Table of Contents
ISRN Pediatrics
Volume 2012, Article ID 968921, 10 pages
Review Article

High Neonatal Mortality Rates in Rural India: What Options to Explore?

1Department of Community Medicine, Vardhman Mahavir Medical College and Safdarjang Hospital, New Delhi 110049, India
2Department of Community Medicine, Indira Gandhi Medical College and Research Institute, Puducherry 605009, India
3Department of Community Health and Primary Care, College of Medicine, University of Lagos, Lagos 23401, Nigeria
4Centre for Community Medicine, All India Institute of Medical Sciences, New Delhi 110029, India
5School of Public Health, Postgraduate Institute of Medical Education & Research (PGIMER), Chandigarh 160012, India

Received 13 August 2012; Accepted 16 September 2012

Academic Editors: M. Adhikari, G. J. Casimir, and R. G. Faix

Copyright © 2012 Ravi Prakash Upadhyay et al. This is an open access article distributed under the Creative Commons Attribution License, which permits unrestricted use, distribution, and reproduction in any medium, provided the original work is properly cited.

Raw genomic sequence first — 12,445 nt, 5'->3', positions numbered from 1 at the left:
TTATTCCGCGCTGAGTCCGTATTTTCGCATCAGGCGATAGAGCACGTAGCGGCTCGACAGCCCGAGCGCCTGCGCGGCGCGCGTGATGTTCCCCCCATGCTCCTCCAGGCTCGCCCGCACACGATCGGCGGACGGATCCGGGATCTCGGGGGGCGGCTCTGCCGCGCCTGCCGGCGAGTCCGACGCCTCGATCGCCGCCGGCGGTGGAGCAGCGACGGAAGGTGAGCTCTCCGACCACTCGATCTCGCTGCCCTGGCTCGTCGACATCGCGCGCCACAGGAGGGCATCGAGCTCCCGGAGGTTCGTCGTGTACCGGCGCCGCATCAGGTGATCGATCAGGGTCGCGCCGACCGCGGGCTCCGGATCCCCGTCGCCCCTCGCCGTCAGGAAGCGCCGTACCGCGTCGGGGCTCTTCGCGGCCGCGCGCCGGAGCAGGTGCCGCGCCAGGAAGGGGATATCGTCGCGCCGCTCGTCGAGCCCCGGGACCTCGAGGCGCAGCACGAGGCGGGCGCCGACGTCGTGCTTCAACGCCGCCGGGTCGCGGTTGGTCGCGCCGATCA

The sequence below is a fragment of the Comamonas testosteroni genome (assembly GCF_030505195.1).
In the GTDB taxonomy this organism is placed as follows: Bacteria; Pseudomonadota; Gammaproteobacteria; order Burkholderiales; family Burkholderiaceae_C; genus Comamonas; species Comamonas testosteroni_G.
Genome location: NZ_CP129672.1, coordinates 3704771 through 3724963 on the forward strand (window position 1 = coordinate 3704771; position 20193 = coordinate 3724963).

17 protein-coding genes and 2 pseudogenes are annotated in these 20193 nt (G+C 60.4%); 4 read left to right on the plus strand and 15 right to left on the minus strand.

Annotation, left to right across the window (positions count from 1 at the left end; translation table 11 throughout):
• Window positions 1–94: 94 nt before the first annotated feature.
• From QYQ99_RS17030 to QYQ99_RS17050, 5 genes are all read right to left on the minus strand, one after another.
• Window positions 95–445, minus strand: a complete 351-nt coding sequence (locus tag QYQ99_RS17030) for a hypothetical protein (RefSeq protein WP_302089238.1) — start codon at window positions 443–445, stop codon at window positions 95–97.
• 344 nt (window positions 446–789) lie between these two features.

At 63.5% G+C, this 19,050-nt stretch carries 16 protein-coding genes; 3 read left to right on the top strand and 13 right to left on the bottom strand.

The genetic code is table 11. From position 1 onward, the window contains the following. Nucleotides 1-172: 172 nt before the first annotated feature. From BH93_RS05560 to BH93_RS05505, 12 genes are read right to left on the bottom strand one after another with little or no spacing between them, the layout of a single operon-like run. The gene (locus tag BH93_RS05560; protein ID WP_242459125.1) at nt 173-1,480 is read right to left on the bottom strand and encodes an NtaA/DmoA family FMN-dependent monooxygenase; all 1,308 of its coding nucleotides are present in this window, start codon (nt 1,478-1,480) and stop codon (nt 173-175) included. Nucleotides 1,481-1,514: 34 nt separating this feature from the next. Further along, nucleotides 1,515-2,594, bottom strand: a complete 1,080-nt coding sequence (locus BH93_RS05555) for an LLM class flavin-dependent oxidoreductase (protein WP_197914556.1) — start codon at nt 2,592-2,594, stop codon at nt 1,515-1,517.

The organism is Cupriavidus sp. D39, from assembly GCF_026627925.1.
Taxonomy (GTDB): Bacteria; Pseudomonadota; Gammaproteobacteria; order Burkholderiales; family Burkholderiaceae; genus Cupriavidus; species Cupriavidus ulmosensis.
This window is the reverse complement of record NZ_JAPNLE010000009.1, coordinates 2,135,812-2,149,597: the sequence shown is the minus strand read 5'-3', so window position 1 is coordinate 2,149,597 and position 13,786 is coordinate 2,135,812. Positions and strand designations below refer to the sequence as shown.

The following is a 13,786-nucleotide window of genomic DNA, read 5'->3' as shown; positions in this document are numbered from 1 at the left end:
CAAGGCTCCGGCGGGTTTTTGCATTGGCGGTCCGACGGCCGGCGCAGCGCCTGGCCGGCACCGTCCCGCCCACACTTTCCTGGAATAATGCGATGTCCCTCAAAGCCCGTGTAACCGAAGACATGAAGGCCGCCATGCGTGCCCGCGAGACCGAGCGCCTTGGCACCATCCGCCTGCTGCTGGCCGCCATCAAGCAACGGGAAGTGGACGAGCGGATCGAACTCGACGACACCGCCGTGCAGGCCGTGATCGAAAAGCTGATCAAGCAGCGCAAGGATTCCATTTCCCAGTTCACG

The neonatal mortality rate in India is amongst the highest in the world and skewed towards rural areas. Nonavailability of trained manpower along with poor healthcare infrastructure is one of the major hurdles in ensuring quality neonatal care. We reviewed case studies and relevant literature from low and middle income countries and documented alternative strategies that have proved to be favourable in improving neonatal health. The authors reiterate the fact that recruiting and retaining trained manpower in rural areas by all means is essential to improve the quality of neonatal care services. Besides this, other strategies such as training of local rural healthcare providers and traditional midwives, promoting home-based newborn care, and creating community awareness and mobilization also hold enough potential to influence the neonatal health positively and efforts should be made to implement them on a larger scale. More research is demanded for innovations such as “m-health” and public-private partnerships as they have been shown to offer potential in terms of improving the standards of care. The above proposed strategy is likely to reduce morbidity among neonatal survivors as well.